How do you weed out what you truly want? Think of what frustrates you the most or what you wish you can do with your current eyewear. Keep in mind it’s okay to have more than one pair of glasses. In most cases, you’ll want another pair to use as a spare or as sunglasses. If you take care of your eyes, they’ll take care of you.

What does your prescription mean

After your eye exam you’re given a sheet of paper with a heck of a lot of numbers. Yay??? That piece of paper actually reveals all sorts of information about your eyes.

There’s a few parts to your prescription.

  1. Nearsighted (Myopia) and/or Farsighted (Hyperopia)

    A nearsighted prescription will be indicated by a (-) while a farsighted prescription is indicated by a (+). This tells us how much power you would need to bring the focus on the back of your eye.

  2. Astigmatism (Cylinder)

    When the dome shaped structure in front of the eye (Cornea) is not perfectly round, it creates a 2nd focus. This can be corrected to create a single image by adding a cylinder power to the lens.

  3. Axis

    The axis gives the orientation of the astigmatism.

  4. Add power

    For those us, by us I mean you, who have the pleasure of having “maturing” eyes or short arm syndrome, an add power will help with reading.

  5. Prism

    Prism(s) are used to align the eye. So lets say you have an eye that wonders, pulls to one side, and/or higher than the other. This can result to headaches, eye fatigue, and double vision. Prism lenses will help keep them straight, relaxed, and allow you to see a single image.

Not all glasses are created equal. Relying on your optician’s experience, expertise, and quality products plays a huge roll in getting the best pair of glasses that can provided excellent vision. So when the time comes, shop reputation, shop reliability, shop proficiency, and shop quality.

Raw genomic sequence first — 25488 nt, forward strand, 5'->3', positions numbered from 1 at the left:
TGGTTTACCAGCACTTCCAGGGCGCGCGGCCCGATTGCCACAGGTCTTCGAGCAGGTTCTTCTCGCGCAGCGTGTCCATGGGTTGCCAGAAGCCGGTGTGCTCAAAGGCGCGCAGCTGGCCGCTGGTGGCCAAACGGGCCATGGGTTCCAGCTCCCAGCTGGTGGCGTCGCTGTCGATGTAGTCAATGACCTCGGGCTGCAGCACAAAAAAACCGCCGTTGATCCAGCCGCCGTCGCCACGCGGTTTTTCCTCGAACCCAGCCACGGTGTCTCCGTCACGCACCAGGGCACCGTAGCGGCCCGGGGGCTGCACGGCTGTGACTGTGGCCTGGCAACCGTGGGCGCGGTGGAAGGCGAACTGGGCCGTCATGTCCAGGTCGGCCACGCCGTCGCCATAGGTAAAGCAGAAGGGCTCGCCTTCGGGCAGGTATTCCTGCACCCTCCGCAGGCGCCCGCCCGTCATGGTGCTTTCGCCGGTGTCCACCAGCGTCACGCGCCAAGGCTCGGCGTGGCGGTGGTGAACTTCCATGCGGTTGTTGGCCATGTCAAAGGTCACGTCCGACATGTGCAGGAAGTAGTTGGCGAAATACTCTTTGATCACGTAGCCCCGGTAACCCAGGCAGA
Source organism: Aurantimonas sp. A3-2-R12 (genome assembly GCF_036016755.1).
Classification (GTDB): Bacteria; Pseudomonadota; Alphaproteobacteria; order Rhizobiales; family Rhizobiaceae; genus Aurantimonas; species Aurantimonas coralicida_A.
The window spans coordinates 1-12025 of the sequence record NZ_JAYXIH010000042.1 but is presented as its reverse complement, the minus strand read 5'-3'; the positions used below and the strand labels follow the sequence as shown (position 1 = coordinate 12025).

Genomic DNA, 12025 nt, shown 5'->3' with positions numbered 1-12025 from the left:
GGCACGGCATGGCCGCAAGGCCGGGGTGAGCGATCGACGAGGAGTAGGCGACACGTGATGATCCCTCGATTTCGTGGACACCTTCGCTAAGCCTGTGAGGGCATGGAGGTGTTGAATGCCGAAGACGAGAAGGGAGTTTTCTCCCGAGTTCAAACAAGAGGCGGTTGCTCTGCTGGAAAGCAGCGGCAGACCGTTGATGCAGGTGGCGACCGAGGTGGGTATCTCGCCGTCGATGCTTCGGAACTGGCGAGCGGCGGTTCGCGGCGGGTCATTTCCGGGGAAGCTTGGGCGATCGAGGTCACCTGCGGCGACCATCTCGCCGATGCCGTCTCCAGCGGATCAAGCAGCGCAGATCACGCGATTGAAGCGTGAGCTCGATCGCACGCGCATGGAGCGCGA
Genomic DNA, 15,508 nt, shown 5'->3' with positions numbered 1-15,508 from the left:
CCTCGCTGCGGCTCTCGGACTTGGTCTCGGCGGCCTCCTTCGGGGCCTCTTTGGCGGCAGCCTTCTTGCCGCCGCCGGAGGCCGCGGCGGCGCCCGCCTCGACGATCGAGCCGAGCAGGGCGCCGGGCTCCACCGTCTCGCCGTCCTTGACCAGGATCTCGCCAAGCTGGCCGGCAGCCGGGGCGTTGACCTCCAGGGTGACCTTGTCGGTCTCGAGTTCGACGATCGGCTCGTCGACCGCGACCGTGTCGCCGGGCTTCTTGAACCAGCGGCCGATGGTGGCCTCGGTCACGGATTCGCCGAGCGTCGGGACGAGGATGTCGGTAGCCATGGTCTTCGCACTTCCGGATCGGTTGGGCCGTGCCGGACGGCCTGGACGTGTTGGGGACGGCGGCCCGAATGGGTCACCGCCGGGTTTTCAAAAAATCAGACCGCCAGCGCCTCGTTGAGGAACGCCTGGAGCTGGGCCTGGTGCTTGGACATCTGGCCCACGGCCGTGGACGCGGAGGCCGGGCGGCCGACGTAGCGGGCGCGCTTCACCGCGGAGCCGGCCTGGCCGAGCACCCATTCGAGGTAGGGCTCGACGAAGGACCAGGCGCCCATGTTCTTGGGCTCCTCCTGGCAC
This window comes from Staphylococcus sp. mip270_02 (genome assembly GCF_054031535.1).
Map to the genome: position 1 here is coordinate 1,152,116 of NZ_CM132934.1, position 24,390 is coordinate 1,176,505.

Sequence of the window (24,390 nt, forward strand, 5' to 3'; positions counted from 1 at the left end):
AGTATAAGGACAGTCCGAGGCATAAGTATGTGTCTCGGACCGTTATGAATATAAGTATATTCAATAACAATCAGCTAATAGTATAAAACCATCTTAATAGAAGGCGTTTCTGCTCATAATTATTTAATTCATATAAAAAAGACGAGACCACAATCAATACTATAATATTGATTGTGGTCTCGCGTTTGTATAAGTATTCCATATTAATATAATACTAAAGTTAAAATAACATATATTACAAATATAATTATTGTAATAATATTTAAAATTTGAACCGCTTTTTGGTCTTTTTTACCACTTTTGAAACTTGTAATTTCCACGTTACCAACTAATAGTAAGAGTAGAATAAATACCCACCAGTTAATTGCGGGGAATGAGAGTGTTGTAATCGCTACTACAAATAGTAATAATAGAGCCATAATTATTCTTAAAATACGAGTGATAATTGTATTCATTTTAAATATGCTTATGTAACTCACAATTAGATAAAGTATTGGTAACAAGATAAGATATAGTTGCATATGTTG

LASIK vs. Femtosecond vs. PRK

Fortunately, we live in the world of technology where new advances are constantly being made. In the realm of Refractive surgery, many options are available depending on your needs. Lets dummy this down!

Laser-Assisted in situ Keratomileusis, LASIK, is a type of refractive surgery preformed by an opthalmologist to correct myopia (nearsightedness), hyperopia (farsightedness), and/or astigmatism.

A Femtosecond laser was developed with the intent of being used as alternative to the laser being used for LASIK surgery. The results from it was a little less than desirable. With further testing, researchers found the Femtosecond laser was better used in the creation a corneal flap. In years prior, a microkeratome, which essentially is a blade, was used to create the flap.

Photorefractive keratectomy, PRK, in a nutshell is LASIK without the flap.

After gathering data, your eyecare provider can guide you to select which type of procedure will give you the optimal result.

New way of detecting Alzheimer’s

Keith Black, MD, Department of Neurosurgery of Cedars-Sinai, suggested the hallmark of Alzheimer’s, beta-amyloid plaque changes in the brain, are detected at the late stages of the disease. A new, non invasive, optical imaging being developed may help detect Alzheimer’s 15-20 years prior to diagnosis.

The retina, unlike other structure of the eye, is part of the central nervous system, sharing many characteristics of the brain. A few years ago, we discovered at Cedars-Sinai that the plaques associated with Alzheimer’s disease occur not only in the brain but also in the retina. By ‘staining’ the plaque with curcumin, a component of the common spice turmeric, we could detect it in the retina even before it began to accumulate in the brain. The device we develop enables us to look through the eye – just as an ophthalmologist looks through the eye to diagnose retinal disease – and see these changes.”

Although it’s AMAZING science, an interesting question was raised. What good will it do to know 15-20 years before a formal diagnosis of an incurable disease? The only reason I can think of is preparation…